On a deep winter’s night when a wild, pounding snowstorm rages around the cabin and veils and covers everything, that is the perfect time for philosophy. Then its questions must become simple and essential. Working through each thought can only be tough and rigorous. The struggle to mold (sic) something into language is like the resistance of the towering firs against the storm (Heidegger in Sheehan, 27-28).
I remained in the valley for an hour and a half before walking back to the village and the bus stop. The snow flurries relented a little, but I realised my wait would be longer than I first thought as I had misread the timetable (weekend rather than weekday). After an hour, I was finally sitting in a heated coach watching the rising fluctuations of temperature on the digital readout above the driver’s head as we headed down towards Kirchzarten and the train back to Freiburg.
The hut’s relationship to the landscape in which it is situated, suggests a much more complex and rich palimpsestic ‘terrain’. Even today the unassuming wooden building persists as the site of meditations on its multiple histories and interpretations. It is at once both worldy and other worldly.
I have explored the landscape of Todtnauberg by exceeding its purely geographic setting. Place and poem are terrains haunted by spectral traces and can only be described in abstract fragments rather than as coherent wholes. This spectral experience of remnants and shards transforms Heidegger’s familial home and Celan’s poem into fractured and residual places where partial erasure ensures that visibility and invisibility, vocal and unvoiced coincide.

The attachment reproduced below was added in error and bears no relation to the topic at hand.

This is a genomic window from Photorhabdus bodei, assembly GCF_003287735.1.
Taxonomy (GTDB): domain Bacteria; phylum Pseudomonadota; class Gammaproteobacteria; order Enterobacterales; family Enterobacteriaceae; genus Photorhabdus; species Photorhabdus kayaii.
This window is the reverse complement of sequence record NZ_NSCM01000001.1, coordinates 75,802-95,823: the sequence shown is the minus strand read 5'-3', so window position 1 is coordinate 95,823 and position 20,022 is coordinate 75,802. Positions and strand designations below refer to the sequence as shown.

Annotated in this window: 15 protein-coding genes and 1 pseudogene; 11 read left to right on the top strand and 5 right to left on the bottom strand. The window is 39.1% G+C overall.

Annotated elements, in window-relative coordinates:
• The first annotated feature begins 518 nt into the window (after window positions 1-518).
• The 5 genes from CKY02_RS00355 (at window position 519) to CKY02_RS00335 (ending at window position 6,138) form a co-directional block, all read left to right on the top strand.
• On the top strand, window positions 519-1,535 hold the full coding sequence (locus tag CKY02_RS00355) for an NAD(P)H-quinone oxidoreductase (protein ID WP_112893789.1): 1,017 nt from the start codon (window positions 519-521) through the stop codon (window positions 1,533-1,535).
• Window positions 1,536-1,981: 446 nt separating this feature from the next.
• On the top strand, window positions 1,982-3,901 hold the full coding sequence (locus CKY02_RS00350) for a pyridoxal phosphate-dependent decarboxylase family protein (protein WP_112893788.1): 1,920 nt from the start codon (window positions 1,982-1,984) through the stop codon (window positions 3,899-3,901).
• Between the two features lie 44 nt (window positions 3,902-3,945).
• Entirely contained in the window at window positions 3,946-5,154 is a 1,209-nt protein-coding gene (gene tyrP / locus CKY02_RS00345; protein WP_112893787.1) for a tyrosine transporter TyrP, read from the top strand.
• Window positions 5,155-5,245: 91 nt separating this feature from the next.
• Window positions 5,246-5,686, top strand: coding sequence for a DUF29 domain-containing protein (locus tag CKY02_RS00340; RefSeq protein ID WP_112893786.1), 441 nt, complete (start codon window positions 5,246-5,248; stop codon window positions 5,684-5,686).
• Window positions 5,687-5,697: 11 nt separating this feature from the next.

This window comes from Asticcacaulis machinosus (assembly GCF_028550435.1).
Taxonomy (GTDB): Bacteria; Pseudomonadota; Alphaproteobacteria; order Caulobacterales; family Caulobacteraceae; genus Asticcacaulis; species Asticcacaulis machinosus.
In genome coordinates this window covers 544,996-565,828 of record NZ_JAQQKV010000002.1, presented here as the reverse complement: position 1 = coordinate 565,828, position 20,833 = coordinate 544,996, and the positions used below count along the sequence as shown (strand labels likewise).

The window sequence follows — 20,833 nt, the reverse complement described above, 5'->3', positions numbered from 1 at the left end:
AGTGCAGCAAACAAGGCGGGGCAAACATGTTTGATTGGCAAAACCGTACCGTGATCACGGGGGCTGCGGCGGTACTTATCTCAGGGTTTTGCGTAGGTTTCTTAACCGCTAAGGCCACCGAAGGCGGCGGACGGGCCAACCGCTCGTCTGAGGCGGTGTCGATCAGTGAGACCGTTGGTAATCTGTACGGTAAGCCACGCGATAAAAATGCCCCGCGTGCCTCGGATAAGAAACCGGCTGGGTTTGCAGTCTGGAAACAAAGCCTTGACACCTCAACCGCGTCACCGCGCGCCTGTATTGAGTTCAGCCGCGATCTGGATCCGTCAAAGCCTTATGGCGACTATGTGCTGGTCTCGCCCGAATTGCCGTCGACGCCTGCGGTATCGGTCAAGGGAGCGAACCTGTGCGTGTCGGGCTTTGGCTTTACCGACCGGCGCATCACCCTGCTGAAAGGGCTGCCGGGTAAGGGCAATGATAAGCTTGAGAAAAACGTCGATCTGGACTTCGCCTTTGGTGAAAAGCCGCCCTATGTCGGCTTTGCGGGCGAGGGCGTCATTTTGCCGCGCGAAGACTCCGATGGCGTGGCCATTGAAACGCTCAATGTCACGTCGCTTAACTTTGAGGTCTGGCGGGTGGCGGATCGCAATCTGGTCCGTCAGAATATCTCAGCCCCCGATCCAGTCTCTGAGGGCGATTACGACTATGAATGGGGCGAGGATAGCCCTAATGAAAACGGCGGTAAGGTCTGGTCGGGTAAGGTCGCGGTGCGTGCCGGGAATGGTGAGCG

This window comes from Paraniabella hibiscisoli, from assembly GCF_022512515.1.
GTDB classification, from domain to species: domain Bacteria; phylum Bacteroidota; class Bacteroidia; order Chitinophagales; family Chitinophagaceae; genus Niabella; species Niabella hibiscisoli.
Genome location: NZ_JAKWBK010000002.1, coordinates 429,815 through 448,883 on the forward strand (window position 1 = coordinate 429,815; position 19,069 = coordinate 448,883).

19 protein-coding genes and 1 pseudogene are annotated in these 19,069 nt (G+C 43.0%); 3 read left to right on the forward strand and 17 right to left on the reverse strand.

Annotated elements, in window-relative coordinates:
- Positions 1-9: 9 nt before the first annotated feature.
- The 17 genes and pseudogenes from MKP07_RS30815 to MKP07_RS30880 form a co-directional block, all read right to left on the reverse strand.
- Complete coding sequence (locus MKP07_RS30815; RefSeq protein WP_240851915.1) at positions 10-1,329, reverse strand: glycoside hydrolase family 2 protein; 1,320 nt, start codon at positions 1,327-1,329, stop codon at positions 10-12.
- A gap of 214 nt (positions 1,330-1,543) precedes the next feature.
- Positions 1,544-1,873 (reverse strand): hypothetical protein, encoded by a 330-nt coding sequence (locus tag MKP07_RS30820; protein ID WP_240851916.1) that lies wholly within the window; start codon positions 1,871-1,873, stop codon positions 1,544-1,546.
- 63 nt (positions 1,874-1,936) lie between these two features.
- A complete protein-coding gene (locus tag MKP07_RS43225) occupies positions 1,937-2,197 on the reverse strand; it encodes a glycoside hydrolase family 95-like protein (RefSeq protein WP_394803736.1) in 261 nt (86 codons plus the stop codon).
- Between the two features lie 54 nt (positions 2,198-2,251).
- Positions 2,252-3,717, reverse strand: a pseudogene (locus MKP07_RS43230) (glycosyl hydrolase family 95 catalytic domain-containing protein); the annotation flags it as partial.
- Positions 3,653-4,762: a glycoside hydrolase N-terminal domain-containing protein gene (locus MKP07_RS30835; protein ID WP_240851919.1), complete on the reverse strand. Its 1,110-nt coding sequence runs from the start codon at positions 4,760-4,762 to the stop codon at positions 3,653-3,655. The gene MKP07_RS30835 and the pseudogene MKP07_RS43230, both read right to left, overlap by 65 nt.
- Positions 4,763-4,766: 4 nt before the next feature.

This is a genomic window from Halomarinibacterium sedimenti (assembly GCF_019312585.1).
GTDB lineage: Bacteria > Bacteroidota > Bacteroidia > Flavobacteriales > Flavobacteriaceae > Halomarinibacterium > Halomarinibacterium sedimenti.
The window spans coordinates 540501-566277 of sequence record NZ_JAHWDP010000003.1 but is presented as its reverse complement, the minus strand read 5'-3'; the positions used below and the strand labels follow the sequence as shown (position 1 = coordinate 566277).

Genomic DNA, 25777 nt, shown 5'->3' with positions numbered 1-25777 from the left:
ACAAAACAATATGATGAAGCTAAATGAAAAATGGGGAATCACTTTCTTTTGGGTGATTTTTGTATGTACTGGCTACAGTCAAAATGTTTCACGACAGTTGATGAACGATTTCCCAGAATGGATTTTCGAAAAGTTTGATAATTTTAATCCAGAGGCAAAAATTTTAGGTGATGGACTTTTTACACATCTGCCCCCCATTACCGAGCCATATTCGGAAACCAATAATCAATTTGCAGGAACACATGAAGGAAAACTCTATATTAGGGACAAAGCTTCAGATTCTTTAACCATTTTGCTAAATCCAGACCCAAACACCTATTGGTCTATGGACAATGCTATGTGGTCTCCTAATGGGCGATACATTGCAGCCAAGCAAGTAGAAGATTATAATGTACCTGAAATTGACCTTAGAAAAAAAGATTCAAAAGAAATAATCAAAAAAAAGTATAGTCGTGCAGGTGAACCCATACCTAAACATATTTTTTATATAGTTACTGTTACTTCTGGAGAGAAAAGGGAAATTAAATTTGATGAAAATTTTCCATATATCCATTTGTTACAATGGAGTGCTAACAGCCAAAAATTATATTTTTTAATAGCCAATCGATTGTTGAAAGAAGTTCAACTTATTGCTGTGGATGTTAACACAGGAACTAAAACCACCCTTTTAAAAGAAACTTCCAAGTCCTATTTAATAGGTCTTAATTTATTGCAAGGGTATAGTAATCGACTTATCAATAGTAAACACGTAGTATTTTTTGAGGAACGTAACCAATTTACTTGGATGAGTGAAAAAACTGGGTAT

Mark Riley, 2016
1 A palimpsest is a surface on which text has been written, erased and re-inscribed.
2 In The Black Notebooks, Heidegger states that “Today (March 1932) I am in all clarity at a place from which my entire previous literary output (…) has become alien to me. Alien like a path brought to an impasse, a path overgrown with grass and vegetation- a path which yet retains the fact that it leads to Da-sein as temporality. A path on whose edges stands much that is contemporary and mendacious – often in such a way that those path markings are taken as more important than the path itself” (a f p 102-104, 261).
3 Taken from ‘The Thinker as Poet’ (1947) and published in Poetry Language Thought.
4 Found in the collected volume, Lightduress and published by Integer Books in 2005.